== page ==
Column One: Olmert's parting blows

On Monday, Olmert made clear that he has absolutely no intention of leaving the public stage quietly.

By CAROLINE GLICK
October 2, 2008 21:04
glick, caroline 88

glick long hair 88. (photo credit: )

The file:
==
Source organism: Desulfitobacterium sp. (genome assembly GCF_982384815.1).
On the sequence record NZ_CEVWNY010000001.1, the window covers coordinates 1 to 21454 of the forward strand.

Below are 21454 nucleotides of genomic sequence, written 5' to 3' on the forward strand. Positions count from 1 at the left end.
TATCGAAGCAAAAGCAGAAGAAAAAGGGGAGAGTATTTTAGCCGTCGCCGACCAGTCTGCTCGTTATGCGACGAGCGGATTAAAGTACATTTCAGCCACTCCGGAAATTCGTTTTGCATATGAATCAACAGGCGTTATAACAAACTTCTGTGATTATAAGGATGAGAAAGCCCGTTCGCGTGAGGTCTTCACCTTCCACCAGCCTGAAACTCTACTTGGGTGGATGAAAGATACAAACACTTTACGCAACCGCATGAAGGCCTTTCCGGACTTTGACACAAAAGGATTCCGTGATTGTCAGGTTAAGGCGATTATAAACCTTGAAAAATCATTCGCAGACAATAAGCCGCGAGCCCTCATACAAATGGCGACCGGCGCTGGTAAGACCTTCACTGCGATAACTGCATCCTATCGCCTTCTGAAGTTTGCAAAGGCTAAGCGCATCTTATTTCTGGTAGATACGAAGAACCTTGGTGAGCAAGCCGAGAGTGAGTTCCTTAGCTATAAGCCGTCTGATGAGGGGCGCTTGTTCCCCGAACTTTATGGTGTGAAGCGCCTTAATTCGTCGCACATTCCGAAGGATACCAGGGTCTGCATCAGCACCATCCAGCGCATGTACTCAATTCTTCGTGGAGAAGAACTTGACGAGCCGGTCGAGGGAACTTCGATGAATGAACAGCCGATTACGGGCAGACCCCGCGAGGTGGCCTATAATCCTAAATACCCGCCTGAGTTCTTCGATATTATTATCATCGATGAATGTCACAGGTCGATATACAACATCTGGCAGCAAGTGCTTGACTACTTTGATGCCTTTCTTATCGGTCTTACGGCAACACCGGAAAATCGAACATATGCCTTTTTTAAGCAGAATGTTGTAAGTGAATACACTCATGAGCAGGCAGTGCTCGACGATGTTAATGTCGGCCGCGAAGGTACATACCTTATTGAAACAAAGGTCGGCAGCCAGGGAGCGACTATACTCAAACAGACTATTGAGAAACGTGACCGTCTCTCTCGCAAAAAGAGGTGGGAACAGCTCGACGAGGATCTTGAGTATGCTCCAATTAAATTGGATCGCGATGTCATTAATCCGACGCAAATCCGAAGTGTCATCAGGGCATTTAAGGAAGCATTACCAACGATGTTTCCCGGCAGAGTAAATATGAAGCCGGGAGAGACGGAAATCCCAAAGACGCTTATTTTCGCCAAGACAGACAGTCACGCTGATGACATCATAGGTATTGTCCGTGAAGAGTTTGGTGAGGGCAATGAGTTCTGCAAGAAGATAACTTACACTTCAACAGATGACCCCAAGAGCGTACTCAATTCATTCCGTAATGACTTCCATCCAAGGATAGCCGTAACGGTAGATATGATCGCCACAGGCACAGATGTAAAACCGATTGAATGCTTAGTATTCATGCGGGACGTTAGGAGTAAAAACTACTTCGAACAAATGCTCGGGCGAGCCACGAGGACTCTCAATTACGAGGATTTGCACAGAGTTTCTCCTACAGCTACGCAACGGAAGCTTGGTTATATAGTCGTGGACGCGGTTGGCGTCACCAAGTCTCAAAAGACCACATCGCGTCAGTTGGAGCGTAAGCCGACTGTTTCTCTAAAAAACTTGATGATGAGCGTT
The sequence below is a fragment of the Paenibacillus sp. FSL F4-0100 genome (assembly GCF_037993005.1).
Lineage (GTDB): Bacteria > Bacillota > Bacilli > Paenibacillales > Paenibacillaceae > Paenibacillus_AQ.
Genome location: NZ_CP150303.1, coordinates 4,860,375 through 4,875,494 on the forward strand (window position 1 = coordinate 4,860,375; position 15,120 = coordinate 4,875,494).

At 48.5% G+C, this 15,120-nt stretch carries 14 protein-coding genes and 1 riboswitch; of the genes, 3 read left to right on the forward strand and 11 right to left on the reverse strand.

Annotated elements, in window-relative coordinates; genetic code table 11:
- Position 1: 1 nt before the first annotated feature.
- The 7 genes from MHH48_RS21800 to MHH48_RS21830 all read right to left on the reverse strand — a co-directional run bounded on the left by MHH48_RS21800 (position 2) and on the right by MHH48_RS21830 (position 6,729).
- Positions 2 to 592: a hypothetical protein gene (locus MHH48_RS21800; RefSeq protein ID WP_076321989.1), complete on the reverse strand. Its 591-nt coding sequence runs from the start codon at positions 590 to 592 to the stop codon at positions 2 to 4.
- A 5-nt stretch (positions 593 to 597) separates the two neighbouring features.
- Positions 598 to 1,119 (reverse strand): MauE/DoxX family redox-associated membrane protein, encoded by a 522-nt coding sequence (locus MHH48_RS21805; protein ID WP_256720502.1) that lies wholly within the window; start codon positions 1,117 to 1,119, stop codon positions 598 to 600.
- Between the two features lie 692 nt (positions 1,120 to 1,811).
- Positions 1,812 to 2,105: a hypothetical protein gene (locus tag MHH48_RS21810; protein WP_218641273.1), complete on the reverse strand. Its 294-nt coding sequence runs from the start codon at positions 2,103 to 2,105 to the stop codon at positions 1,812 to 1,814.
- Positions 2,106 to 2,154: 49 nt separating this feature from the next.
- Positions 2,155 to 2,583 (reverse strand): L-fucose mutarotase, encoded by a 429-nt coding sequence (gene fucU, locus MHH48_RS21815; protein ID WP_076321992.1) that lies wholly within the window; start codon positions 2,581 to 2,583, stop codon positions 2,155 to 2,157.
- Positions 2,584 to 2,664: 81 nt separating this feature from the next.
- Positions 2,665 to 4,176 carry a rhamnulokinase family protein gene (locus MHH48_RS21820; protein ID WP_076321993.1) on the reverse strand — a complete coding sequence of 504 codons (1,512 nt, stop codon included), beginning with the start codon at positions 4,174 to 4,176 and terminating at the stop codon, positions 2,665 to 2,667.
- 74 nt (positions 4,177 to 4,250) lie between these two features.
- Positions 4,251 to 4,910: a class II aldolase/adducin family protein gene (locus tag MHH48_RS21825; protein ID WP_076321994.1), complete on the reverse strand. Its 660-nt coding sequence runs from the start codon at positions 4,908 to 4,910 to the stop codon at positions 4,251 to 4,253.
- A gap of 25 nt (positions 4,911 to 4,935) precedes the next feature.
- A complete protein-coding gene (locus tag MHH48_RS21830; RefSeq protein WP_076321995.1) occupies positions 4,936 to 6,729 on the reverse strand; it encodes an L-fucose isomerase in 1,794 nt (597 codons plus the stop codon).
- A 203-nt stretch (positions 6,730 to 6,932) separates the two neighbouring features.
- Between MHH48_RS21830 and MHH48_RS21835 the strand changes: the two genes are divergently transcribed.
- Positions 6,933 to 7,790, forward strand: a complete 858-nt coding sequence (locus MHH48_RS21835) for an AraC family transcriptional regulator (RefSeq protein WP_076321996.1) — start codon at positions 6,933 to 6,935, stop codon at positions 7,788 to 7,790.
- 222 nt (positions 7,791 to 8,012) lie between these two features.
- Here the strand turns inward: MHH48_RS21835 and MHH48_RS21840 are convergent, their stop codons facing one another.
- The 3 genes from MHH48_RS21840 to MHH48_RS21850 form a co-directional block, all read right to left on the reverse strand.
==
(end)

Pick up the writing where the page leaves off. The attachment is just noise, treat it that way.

Outgoing Prime Minister Ehud Olmert has never been a shrinking violet. And on Monday, he made clear that he has absolutely no intention of leaving the public stage quietly. In a Rosh Hashana interview with Yediot Aharonot, Olmert admitted for the first time that he is negotiating deals with Syria and the Fatah-led faction of the Palestinian Authority committing Israel to withdraw from the Golan Heights, from dozens of neighborhoods in Jerusalem and the Temple Mount, as well as from all or nearly all of Judea and Samaria. Olmert noted that he is the first prime minister to state explicitly that he supports Israel's geographical contraction to the 1949 armistice lines. Indeed, none of his predecessors were ever so explicit. And his likely successor in office - Foreign Minister Tzipi Livni - loses her voice every time she is asked whether she believes that Israel should withdraw from Jerusalem, the Golan Heights and all of Judea and Samaria. Olmert's willingness to spell out the expanse of the territorial handovers he supports makes him unique among Israel's premiers. But his stated view that Israel has no choice other than to withdraw from almost all the lands it took control of during the Six Day War has been the common view of every Israeli prime minister except Likud leader Binyamin Netanyahu since 1993. Yitzhak Rabin, Shimon Peres, Ehud Barak and Ariel Sharon all signaled their support for this view. Indeed, all of their central policies while in office were predicated on it. THE QUESTION is, why has this been the case? Why is it that for the past 15 years, at a certain point in their tenures every prime minister aside from Netanyahu has come to the conclusion that Israel must turn over its land to those sworn to its destruction? Like Rabin, Peres, Barak and Sharon before him, Olmert makes no rational argument for withdrawal. He simply asserts it. And like his predecessors, Olmert uses three rhetorical tricks to support his assertion. First, he notes the uniqueness of his position as prime minister. Olmert knows Israel must surrender its land simply because he is prime minister. Sharon expressed this most clearly when he intoned, "What you see from here, you don't see from there." Second, Olmert and his predecessors - and his likely successor Livni - all claim that "everybody knows" that Israel must withdraw. That is, you have to be completely out of your mind not to agree with me because every right-minded person agrees with me. Olmert made this intellectually intimidating point explicitly on Monday in reference to the Golan Heights when he said, "I want to see if there is one person in the State of Israel who believes that it is possible to make peace with Syria without conceding anything on the Golan Heights." Finally, Olmert and his predecessors - and his likely successor - argue that it is inevitable that Israel withdraw to the 1949 armistice lines. And since it is inevitable, it might as well be done right now. As Olmert said - again of the Golan Heights, - "I put it to you, say in the next year or two a regional war erupts and we find ourselves in a military confrontation with Syria... I ask myself, what happens after we beat them? First of all we will pay a price [for victory] and it will be painful. And after we pay what we pay, what will we say to them? 'Let's talk.' And what will the Syrians say? 'Let's talk about the Golan.'" The assertion that a prime minister knows more than regular people is true. But no secret information in the world counterbalances empirical evidence that is open for all to see. While it may or may not be true that Israel can live at peace with the Palestinians and Syrians without returning to the 1949 armistice lines, it is manifestly true that neither the Syrians nor the Palestinians are interested in living at peace with Israel. So while an interesting theoretical question, the issue of whether Israel needs to give up land for peace is completely irrelevant today. Both the Syrians and the Palestinians know that Olmert - like his predecessors since Rabin - is willing to go back to the 1949 armistice lines in exchange for peace. And operating on this knowledge, over the past 15 years, both societies have gravitated into the Iranian axis. Today, at the same time as Syrian President Bashar Assad holds indirect talks about an Israeli surrender of the Golan Heights, he has amassed 25,000 soldiers on his border with northern Lebanon. He is rebuilding his nuclear program with Iranian money and North Korean scientists. He has pledged to the Iranians that he will continue arming Hizbullah and Hamas and that his negotiations with Olmert will be coordinated ahead of time with Iran. As for the Palestinians, at every stage of their relationship with Israel for the past 15 years, every one of their leaders - from Fatah, Hamas and Islamic Jihad alike - has been categorical in his refusal to accept Israel's right to exist. Moreover, insofar as Fatah is concerned, the violent conflict with Israel was supposed to have ended in 1993. In 1993, Yasser Arafat pledged that from then on, all of the Palestinians' issues with Israel would be resolved through negotiations and that terror would be combated, not fostered. While calling for immediate territorial surrenders to enemies uninterested in peace, Olmert - like his predecessors - also claims that the risk involved in surrendering the Golan Heights, Judea, Samaria and Jerusalem is minimal because Israel is so strong. As Olmert put it, "We are stronger than they are. I tell you, Israel is the strongest country in the Middle East. We can handle all our enemies and we can handle all our enemies together and win." Yet Olmert - like his predecessors - fails to acknowledge that if we give up the lands we took control over in 1967 we will be much weaker. And our ability to deter our enemies from joining together to attack us will be severely curtailed. He ignores the fact that it was Israel's withdrawal from Lebanon in May 2000 that inspired the Palestinians to attack us in September 2000. He ignores the fact that Israel's withdrawal from Gaza in 2005 inspired Hizbullah to attack us in 2006. And he ignores the fact that Israel's failure to defeat Hizbullah in 2006 inspired Hamas to take control of Gaza in 2007. And in all of this, he ignores the fact that Hamas, Hizbullah and Syria are controlled by Iran. AS FOR Iran, when the issue of Teheran's nuclear weapons program comes up, the leader who says we can beat all our enemies at once is suddenly singing another tune. Israel, "the strongest country in the Middle East," is crazy if it thinks it can defend itself against its most formidable foe. In Olmert's view, "Part of our exaggeration of our power and our lack of any sense of proportion is found in the statements being made here about Iran... The assumption that if America, Russia and China and Britain and Germany don't know how to handle the Iranians that we the Israelis do know - this is an example of a loss of proportions." So Olmert, like Sharon, Barak, Peres and Rabin before him, has made the determination that the only strategy that Israel can follow is one of utter defeatism and surrender. And he - like they before him - has made this strategic calculation in the face of empirical evidence that shows that whatever the costs of retaining the status quo - or of actually defeating our enemies - the cost of surrender and defeatism is surrender and defeat. That is, the cost to the country of following their lead to surrender is higher than the cost of not surrendering or subcontracting our survival to outside powers. SO IF the view that Israel's only option is surrender has no basis in empirical evidence, what accounts for Olmert's baseless assertions? The answer, unfortunately, is clear. Quite simply, life is easier for premiers, and much better for former premiers on the Left than on the Right. As Olmert considers his options going forward, he knows two things. First, he knows that the international lecture circuit is eminently more generous to former Israeli prime ministers who speak ill of Israel than it is for former premiers who defend Israel. Second, he knows that if he ever hopes to return to politics, he will only be able to return as the head of the Left. His explicit statements on the need for Israeli capitulation will serve him well in both ventures. Then there is the issue of Olmert's legal woes. While Olmert's policy decisions are the same as all of his predecessors, the circumstances in which he is leaving office are analogous only to those that confronted Ehud Barak. Like Olmert, Barak left office under a cloud of criminal probes. And in his final months in office, he cast all remaining vestiges of strategic rationality to the seven winds in his desperate negotiations with Arafat. Despite the fact that his government had already collapsed, neither the Supreme Court nor the Attorney-General's Office told him he lacked the legal right to concede Israel's sovereignty over Jerusalem. And in recognition of his embrace of post-Zionism, once Barak was out of office, all the criminal probes against him were quietly closed. Like Barak, Olmert probably won't be around long enough to conclude the surrenders he strives for. But that doesn't mean that his statements are not dangerous for the country. Far-left politicians and their counterparts in the media claim that Olmert is brave to speak as openly as he has. And this is true. It does take some bravery to stick your finger in the eye of the general public - which doesn't support your views. Olmert's statements and actions, which contradict the pledges he made to voters in 2006, are a slap in the face of the Israeli electorate. Unfortunately, the public has grown all too used to such blows. Rabin, Barak and Sharon were all elected on the basis of hawkish platforms. And they all abandoned their platforms after they were elected. This constant deceit has made the public cynical and engendered a sense of powerlessness among Israeli citizens. This sense is merely exacerbated by the sight of Livni working madly to avoid standing for election by attempting to form a new government. This is all the more true given that she rests her claim to governing legitimacy on her narrow victory in a tiny primary race riven by allegations of corruption. So by ignoring the basic reality of Israel's strategic challenges and speaking of irrelevant concessions to imaginary peace partners while demonstrating his abject contempt for the public, Olmert is causing us great harm. He is reinforcing our belief that we have no option other than deceitful leaders who ignore our rights and reality. And this is a dangerous delusion. Because the truth is that not all of Israel's leaders are defeatists. There are still leaders who put the country first. They are simply not friends of Olmert's. caroline@carolineglick.com